Now that someone is trying to do something about this from happaening again, you guys blame Rob Ford, nobody to blame but greedy unions and the ndp, the ndp say their are for the people until their is a strike and screw everyone else. What a joke:

I'm supporting Rob Ford and I will email Ana Bailao and Lisa Rainford so they can hear from both sides. JF

Privatization is not the answer

I'm struggling with your assumption that privatization is the answer to the the scenarios you speak to in your message. When we outsource services, such as garbage collection, we loose the opportunity even more so than in a public system to put pressure to maintain the integrity of those services and the integrity of the employment standards of those delivering these services. Go ahead and support Ford's agenda; because it seems to me that you can afford to pay more for your garbage collection. It is a misconception that a public system costs more, a total lie, in fact. It's just a matter of where the money is going. Less to the unionized employee, yes. Much, much more to line the pockets of private companies executives. I, however, care more about the standards of living for those in my community than personal profit (which seems to me to be the most simple difference between those on the left and those on the right).

I encourage all of us to take a less short-sighted view of privatization and we'll see seniors on a fixed income driven further into poverty. In this scenario, necessary public and social services that subside the living expenses of low income seniors will be cut to reallocate those funds to cover the high cost of garbage collection in a private system. I'm assuming that you're social location finds you in a privileged position so that you won't be effected in a private system like the number of city workers who will be faced with the choice of accepting gross pay reductions or loose their jobs, job security and experience of ethical employment practices. Or when TTC is privatized and women and their children cannot afford to pay fare for TTC. At all. Further, I find it quite insulting that you presume to know more about the hardships of being a woman when access to services are limited.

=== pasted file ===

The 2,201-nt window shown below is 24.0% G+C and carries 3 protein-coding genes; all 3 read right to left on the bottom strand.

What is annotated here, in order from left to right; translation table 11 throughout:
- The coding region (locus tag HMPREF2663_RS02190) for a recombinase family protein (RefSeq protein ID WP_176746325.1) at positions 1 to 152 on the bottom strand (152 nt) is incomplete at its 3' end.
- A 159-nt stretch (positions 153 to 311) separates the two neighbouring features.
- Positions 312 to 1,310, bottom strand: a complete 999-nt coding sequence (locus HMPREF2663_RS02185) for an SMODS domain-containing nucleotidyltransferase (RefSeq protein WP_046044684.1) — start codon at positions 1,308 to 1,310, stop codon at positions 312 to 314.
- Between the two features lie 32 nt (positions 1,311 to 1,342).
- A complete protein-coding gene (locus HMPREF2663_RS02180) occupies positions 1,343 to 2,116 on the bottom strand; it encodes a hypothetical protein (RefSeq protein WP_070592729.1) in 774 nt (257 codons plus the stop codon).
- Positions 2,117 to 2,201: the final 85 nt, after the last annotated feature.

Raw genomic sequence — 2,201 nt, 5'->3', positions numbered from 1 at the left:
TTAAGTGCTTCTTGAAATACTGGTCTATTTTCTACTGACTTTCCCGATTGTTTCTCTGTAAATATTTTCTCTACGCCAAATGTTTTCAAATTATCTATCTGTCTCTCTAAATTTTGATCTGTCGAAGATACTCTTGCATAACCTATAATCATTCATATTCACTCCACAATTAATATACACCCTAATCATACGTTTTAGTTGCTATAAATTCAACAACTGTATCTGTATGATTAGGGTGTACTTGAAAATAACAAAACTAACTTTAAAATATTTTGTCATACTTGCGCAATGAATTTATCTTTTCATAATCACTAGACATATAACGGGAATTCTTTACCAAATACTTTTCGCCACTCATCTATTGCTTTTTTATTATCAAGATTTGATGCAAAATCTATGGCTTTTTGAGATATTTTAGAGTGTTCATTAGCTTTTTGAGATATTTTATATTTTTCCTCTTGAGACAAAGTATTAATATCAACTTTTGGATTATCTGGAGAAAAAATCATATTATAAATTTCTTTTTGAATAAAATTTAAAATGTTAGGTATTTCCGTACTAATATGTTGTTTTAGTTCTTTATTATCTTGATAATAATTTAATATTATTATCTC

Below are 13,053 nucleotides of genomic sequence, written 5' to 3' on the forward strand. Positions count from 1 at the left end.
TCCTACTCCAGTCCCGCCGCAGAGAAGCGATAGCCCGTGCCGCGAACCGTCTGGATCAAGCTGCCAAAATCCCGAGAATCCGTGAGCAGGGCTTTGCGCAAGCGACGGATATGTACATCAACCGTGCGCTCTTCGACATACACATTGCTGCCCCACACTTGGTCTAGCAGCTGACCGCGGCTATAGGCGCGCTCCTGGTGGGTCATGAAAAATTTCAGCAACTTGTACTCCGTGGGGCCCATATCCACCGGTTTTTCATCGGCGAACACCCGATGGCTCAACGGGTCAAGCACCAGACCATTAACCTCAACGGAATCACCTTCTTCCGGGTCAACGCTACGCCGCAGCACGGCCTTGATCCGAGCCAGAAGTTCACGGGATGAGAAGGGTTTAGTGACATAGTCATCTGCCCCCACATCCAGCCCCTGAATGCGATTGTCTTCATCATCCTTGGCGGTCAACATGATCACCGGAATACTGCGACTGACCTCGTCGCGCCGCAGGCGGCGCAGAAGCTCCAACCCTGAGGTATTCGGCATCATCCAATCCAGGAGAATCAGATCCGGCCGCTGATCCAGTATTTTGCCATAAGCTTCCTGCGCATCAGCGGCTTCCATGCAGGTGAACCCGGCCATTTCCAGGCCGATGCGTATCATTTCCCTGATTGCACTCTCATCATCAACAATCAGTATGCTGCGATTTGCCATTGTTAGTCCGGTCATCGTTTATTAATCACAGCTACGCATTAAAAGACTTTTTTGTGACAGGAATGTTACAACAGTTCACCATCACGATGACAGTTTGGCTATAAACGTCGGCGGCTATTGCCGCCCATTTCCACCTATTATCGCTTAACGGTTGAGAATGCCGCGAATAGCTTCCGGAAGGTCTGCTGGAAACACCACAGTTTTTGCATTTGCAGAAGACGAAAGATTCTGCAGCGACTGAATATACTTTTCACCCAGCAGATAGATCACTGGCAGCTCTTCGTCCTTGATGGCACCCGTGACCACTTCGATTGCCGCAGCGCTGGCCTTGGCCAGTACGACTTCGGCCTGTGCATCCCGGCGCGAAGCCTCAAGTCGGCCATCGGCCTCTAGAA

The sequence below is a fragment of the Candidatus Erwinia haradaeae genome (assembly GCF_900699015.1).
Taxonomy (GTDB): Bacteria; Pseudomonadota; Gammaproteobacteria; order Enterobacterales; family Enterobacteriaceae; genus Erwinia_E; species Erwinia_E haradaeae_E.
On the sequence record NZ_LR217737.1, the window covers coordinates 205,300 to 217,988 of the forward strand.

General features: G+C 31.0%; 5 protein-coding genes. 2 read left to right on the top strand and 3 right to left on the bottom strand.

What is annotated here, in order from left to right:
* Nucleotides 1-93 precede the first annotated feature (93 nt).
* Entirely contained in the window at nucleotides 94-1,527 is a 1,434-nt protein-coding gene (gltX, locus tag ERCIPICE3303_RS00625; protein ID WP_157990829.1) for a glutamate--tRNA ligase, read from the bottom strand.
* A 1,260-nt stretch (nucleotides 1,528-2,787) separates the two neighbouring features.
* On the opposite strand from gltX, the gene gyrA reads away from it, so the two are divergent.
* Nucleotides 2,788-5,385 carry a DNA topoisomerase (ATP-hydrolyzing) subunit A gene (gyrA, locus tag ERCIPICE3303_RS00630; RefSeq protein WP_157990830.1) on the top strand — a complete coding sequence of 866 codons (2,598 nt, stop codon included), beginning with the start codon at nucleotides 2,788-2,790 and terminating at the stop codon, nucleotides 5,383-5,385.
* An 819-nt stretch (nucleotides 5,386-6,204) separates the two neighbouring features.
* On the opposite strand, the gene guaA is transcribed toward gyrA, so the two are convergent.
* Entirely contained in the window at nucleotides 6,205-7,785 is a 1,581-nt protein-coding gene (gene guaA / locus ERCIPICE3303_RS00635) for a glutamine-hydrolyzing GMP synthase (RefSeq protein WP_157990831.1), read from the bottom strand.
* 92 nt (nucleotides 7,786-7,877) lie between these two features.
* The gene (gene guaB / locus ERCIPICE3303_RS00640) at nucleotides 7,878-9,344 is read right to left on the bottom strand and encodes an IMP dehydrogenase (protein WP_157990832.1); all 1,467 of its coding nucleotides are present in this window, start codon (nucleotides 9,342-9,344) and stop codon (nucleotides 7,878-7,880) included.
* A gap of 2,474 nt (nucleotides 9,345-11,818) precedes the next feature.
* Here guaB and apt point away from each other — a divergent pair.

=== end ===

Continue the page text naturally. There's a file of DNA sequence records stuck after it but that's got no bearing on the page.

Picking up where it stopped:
Do your research, what happens to services and people's access to those services in a private system? Support Ford and I guarantee you will see your community devastated indefinitely to a much greater degree than in the time limited union strikes you point to.

thank you Lisa

I will be following your lead and sending a letter to Ana Bailao.

Sorry, you are Not to convincing

Lisa T.,
I can see us going back and forth on this subject.

Like many other thousands of Torontonians, we will be supporting Rob Ford. I think we had enough with the BS. I have to disagree. I think the garbage collection in Etobicoke is going well, people, residents, taxpayers are all happy. I spoke to few garbage collectors in Etobcoke a few years back, they seem to be happy with what they were earning, no complaints

You speak about the effect on women, children and seniors, like there not effected now. When I mentioned in my last post about the TTC leaving people stranded in the middle of the night across the City, was that alright with you. It wasn't for me. Respect is two ways, that was not respectful or fair.

I think there is a place for Unions and they have done alot to change the world racist practice, unfair immigartion policies. women's equality and safe work place and so on, but at the same time I think it's gotten out of hand.

Someone needed to say enough. Ford is doing that with the blessings of Toronto Residents. The Union don't like it when they don't get their way. They are scared now, they finally had someone stand up to them. We seen what is happening with the abuse with City workers. The scandle with TCHC. The are are in unions or union supporters. greed, greed , greed.

Lastly I find it quite insulting when services were not provided when your unions went on strike and the services were not avaliable to low income and vulnerable citizens. When city dental, city welfare, city clinics, city daycare, clean parks, ttc wasn't avaliable. Oh that was okay for Lisa, because lisa doesn't use those services. I know many who did. They weren't happy even for a short time.

I'm not tying to convince you.

You're right. We could go back and forth forever. But I'm not interested in doing that. I can see that you care about our community as much as I do. We simply disagree about how to address it's ills. Jack, where you're mistaken is in your belief that I'm trying to change your opinion. I'm not trying to convince you of anything. I want the opportunity to express my beliefs and rally the support of those who share my values. I believe in democracy and you have a right to your opinion. Instead of further escalating this debate I'm going to sign off here.

For those who would like to read more about my position and would like some further reading, I'll leave you with this:

Important letter

Thanks to Lisa for posting this. It's crucial to be vigilant right now and resist Rob Fords corporate agenda. His cuts will harm, not help working people in our ward, as Lisa's letter eloquently points out . Ana should receive a clear message from her constituents on how to vote in Council on these privatization issues.

Garbage privatization votes

As you have likely heard Council went ahead with privatization with some strings added including having council input on awarding the contract.
Vote was 32-13, with following councillors voting against.
Maria Augimeri, Janet Davis, Glenn De Baeremaeker, Sarah Doucette, Paula Fletcher, Mary Fragedakis, Mike Layton, Pam McConnell, Joe Mihevc, Gord Perks, Anthony Perruzza, Adam Vaughan, Kristyn Wong-Tam
See council minutes for additional motions & votes